\[ K_1K_2=\dfrac{\cancel{\textcolor{red}{[NO]^2}}}{[N_2][O_2]} \times \dfrac{[NO_2]^2}{\cancel{\textcolor{red}{[NO]^2}}[O_2]}=\dfrac{[NO_2]^2}{[N_2][O_2]^2}=K_3\]

Thus the product of the equilibrium constant expressions for \(K_1\) and \(K_2\) is the same as the equilibrium constant expression for \(K_3\):

\[K_3 = K_1K_2 = (2.0 \times 10^{−25})(6.4 \times 10^9) = 1.3 \times 10^{−15}\]

The equilibrium constant for a reaction that is the sum of two or more reactions is equal to the product of the equilibrium constants for the individual reactions. In contrast, recall that according to Hess’s Law, \(ΔH\) for the sum of two or more reactions is the sum of the ΔH values for the individual reactions.

#### YouTube Demonstration

Video\PageIndex{1}\: 4.47 min YouTube showing how to calculate K for an unknown equation if it is known for coupled equations that can be added to form the unknown equation.

#### Examples

Example \(\PageIndex{1}\)

The following reactions occur at 1200°C:

- \(CO_{(g)}+3H_{2(g)} \rightleftharpoons CH_{4(g)}+H_2O_{(g)} \;\;\;K_1=9.17 \times 10^{−2}\)
- \(CH_{4(g)}+2H_2S_{(g)} \rightleftharpoons CS_{2(g)}+4H_{2(g})\;\;\; K_2=3.3 \times 10^4\)

Calculate the equilibrium constant for the following reaction at the same temperature.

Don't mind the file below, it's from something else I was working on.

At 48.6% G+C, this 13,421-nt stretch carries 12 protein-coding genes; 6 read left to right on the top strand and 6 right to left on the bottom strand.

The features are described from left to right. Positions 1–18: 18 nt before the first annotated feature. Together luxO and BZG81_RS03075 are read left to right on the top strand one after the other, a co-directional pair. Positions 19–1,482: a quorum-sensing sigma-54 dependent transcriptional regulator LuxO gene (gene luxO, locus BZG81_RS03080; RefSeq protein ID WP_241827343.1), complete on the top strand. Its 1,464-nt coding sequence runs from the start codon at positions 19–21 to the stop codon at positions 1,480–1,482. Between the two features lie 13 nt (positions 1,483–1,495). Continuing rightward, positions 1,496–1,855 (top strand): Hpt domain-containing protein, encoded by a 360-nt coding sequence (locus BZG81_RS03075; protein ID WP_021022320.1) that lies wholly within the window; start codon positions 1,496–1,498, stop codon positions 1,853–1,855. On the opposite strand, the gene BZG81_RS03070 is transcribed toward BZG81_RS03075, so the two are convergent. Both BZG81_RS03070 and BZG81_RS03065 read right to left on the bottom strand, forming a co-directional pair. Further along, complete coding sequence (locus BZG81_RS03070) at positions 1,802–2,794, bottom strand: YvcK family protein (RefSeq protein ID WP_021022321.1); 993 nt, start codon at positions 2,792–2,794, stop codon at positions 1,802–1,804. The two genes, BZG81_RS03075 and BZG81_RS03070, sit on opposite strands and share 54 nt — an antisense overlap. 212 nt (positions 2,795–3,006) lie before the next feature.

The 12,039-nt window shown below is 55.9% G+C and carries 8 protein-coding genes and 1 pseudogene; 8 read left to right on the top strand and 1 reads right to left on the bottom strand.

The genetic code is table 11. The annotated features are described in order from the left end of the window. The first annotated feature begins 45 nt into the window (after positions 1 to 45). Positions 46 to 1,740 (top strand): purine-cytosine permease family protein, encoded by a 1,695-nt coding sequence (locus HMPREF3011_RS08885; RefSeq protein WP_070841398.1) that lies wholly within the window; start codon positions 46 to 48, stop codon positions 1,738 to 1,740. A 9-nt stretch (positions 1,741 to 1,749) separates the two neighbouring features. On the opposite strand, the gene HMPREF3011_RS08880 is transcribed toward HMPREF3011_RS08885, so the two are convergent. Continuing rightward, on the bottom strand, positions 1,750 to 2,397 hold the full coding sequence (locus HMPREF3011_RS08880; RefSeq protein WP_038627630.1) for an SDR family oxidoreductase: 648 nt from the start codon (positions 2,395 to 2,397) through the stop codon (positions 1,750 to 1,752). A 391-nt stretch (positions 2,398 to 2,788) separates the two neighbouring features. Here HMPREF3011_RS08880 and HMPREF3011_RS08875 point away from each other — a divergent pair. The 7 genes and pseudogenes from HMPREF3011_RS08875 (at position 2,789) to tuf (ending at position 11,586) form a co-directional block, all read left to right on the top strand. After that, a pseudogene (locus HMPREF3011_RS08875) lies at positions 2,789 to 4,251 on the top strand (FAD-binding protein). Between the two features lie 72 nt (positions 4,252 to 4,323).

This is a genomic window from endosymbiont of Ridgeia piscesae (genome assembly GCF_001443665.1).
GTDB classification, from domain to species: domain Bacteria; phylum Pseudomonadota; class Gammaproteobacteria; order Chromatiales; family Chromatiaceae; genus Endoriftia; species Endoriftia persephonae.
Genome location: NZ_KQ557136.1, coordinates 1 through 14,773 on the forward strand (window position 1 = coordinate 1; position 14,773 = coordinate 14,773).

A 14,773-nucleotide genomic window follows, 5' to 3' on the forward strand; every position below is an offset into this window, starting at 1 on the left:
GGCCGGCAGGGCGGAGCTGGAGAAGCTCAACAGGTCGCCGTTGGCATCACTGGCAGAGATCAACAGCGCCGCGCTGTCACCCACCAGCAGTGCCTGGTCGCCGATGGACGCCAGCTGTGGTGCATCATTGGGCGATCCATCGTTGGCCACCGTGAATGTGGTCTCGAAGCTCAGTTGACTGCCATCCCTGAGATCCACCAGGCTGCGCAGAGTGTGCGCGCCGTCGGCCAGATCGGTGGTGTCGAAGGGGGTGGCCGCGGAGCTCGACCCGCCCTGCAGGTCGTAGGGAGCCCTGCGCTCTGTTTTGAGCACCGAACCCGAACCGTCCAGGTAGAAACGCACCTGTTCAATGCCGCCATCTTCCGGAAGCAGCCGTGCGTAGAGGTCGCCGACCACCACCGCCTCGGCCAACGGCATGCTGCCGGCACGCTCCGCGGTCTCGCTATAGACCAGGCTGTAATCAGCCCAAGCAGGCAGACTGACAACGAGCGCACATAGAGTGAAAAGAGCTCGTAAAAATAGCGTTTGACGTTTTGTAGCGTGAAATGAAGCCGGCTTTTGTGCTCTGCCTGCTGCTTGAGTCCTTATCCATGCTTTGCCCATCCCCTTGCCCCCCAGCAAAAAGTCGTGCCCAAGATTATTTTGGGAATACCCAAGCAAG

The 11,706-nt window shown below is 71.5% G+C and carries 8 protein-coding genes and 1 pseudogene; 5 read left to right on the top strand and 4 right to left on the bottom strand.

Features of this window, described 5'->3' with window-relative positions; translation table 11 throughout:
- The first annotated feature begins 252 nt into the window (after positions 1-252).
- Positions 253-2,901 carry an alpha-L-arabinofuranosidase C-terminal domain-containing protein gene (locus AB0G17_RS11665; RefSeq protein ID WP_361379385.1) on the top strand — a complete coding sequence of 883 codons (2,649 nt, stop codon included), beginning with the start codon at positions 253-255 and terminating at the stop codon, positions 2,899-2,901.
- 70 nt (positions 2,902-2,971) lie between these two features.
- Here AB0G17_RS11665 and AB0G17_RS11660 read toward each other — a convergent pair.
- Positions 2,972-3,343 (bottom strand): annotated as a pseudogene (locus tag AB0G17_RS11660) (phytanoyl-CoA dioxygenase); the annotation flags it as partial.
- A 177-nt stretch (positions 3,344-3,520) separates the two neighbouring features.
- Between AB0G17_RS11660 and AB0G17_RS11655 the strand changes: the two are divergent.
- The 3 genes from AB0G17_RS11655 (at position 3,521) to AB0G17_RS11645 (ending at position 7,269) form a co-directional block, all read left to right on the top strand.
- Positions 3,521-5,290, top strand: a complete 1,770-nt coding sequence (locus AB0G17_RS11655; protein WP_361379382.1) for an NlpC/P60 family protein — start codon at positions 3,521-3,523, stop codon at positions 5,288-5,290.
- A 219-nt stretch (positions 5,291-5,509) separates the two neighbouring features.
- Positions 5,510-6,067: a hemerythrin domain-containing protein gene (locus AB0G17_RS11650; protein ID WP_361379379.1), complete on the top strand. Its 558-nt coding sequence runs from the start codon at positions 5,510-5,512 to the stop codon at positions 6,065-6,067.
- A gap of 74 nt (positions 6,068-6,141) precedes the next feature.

- \(CO_{(g)}+2H_2S_{(g)} \rightleftharpoons CS_{2(g)}+H_2O_{(g)}+H_{2(g)}\;\;\; K_3=?\)

**Given**: two balanced equilibrium equations, values of \(K\), and an equilibrium equation for the overall reaction

**Asked for**: equilibrium constant for the overall reaction

**Strategy**:

Arrange the equations so that their sum produces the overall equation. If an equation had to be reversed, invert the value of \(K\) for that equation. Calculate \(K\) for the overall equation by multiplying the equilibrium constants for the individual equations.

**Solution**:

The key to solving this problem is to recognize that reaction 3 is the sum of reactions 1 and 2:

\[CO_{(g)}+ \cancel{3H_{2(g)}} \rightleftharpoons \cancel{CH_{4(g)}} + H_2O_{(g)}\]

\[\cancel{CH_{4(g)}} +2H_2S_{(g)} \rightleftharpoons CS_{2(g)} + \cancel{3H_{2(g)}} + H_{2(g)}\]

\[ CO_{(g)} + 2H_2S_{(g)} \rightleftharpoons CS_{2(g)}+H_2O_{(g)}+H_{2(g)}\]

The values for \(K_1\) and \(K_2\) are given, so it is straightforward to calculate \(K_3\):

\[K_3 = K_1K_2 = (9.17 \times 10^{−2})(3.3 \times 10^4) = 3.03 \times 10^3\]

Exercise \(\PageIndex{1}\)

In the first of two steps in the industrial synthesis of sulfuric acid, elemental sulfur reacts with oxygen to produce sulfur dioxide. In the second step, sulfur dioxide reacts with additional oxygen to form sulfur trioxide. The reaction for each step is shown, as is the value of the corresponding equilibrium constant at 25°C. Calculate the equilibrium constant for the overall reaction at this same temperature.

- \(\frac{1}{8}S_{8(s)}+O_{2(g)} \rightleftharpoons SO_{2(g)}\;\;\; K_1=4.4 \times 10^{53}\)
- \(SO_{2(g)}+\frac{1}{2}O_{2(g)} \rightleftharpoons SO_{3(g)}\;\;\; K_2=2.6 \times 10^{12}\)
- \(\frac{1}{8}S_{8(s)}+\frac{3}{2}O_{2(g)} \rightleftharpoons SO_{3(g)}\;\;\; K_3=?\)

**Answer**-
\(K_3 = 1.1 \times 10^{66}\)

## Deep Dive